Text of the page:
When I was visiting a Taiwan AF F-16 Squadron in the late nineties, the Republic of China fighter pilots were complaining that the PLA was communication jamming all of their frequencies as they patrolled the Straits by playing Chinese Opera.

Now the appropriate media fight is raging in America over the symbolism of Lang Lang playing the song from “Battle on Shangganling Mountain” (or Triangle Hill). It was rude no matter what the spin or nuance positions taken by individuals schooled in “Diplo Speak” — short for diplomatic language will say.

However, if the Pianist really wanted to play music that showed accurate deeds, then I rather he played the Marine Corps Hymn to remind the Chinese totalitarian dictators of what really happened in Korea. The movie is essentially a fraud. The PLA greatly outnumbered the American and UN forces. To claim as the central theme of the movie that the greatly outnumbered PLA rallied to defeat the imperialist aggressors is simply historically incorrect.

The great Marine combat leader  Major General O P Smith was the Ist Marine Division Commander in Korea. The Marines were out numbered around eight or nine to one by the PLA 9th Army. The 1st Marine Division was isolated cut off and given up for dead at a place called the Chosin Reservoir known forever more as “the Frozen Chosin.” The Marine’s battle cry announced by General Smith was “Retreat hell. We’re just attacking in a different direction“, as the Marines made their legendary fighting march carrying all killed  and wounded  to the Sea while chewing up and destroying an entire Chinese Army. The Marine Air/Ground team in Korean War became a true legendary force.

The fighting at the Chosin Reservoir was the most violent small unit fighting in the history of American warfare. No other operation in the American book of war quite compares with the show [the battle of the Chosin Reservoir] by the First Marine Division [and attached U.S. Army and British Royal Marines]“,  writes General S.L.A. Marshall, Prominent Army Historian of the Twentieth Century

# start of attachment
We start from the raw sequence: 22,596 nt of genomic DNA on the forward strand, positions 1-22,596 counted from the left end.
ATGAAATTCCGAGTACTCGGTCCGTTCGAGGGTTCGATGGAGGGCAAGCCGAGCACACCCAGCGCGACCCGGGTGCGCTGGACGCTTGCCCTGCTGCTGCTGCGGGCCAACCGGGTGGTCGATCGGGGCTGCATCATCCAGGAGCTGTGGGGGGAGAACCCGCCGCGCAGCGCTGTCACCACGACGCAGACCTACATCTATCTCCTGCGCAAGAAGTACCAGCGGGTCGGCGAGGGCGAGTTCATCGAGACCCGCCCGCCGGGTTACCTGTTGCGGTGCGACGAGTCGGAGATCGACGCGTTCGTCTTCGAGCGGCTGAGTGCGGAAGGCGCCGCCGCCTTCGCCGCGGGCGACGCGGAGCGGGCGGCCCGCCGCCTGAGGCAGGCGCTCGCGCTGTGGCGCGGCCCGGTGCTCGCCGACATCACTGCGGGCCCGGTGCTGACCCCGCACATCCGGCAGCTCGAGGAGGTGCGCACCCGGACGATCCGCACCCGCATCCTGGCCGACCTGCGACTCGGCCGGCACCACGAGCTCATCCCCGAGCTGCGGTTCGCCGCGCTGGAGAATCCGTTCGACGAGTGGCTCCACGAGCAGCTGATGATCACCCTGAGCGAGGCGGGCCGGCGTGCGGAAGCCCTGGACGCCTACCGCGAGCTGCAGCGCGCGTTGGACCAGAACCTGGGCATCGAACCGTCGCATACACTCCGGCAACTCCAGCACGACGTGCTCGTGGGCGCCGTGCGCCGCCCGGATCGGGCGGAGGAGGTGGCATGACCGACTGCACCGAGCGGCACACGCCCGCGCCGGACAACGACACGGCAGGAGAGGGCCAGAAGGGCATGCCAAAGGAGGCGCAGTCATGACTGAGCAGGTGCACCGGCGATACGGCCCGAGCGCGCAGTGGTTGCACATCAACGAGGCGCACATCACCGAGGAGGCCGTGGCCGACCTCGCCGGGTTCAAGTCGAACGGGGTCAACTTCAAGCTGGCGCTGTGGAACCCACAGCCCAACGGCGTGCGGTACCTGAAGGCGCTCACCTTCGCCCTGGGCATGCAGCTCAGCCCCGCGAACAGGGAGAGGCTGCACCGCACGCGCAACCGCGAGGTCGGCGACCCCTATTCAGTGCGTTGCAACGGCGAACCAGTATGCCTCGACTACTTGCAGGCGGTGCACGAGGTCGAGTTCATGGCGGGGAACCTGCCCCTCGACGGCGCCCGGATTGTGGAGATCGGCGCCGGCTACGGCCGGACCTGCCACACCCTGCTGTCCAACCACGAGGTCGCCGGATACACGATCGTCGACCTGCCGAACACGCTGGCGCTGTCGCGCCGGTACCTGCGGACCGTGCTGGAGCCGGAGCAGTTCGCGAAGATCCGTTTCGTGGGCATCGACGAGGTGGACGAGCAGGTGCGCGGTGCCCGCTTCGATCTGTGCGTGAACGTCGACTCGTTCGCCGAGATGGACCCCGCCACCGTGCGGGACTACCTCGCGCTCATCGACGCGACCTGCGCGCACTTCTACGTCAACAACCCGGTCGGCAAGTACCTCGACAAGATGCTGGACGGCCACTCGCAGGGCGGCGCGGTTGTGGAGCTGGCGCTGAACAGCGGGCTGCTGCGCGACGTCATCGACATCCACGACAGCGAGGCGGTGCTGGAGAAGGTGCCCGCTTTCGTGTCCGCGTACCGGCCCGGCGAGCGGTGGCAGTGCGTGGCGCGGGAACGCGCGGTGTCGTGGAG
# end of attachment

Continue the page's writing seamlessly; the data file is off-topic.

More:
So the next time the PRC Dictators visit the White House, the Marine Corps Band “The President’s Own” should simply play the Marine Corps Hymn, along with The Air Force Hymn since one cannot forget MIG Alley and the F-86’s Saber Jet Victories over the Mig-15.

Also remind them by playing – The Caissons Go Rolling Along — in honor of General MacArthur’s saying in his farewell address to Congress-“There is no substitute for victory.”

A rendition of Anchors Away would also be appropriate, because the simple question asked by the Admiral at the end of the Bridges of Toko Ri-“Where do we get such men”—now very appropriately it should be “where do we get such men and women.”

The PLA can talk the talk but haven’t walked the walk in a very long time. Finally, another cold dose of reality—if one looks at a night time Satellite photo of North Korea the entire country is dark and South Korea is filled with light and life — it looks like those PLA solders are still in their Korean cave fifty years later.

"If everyone is thinking alike, someone isn’t thinking."

—General George Patton Jr.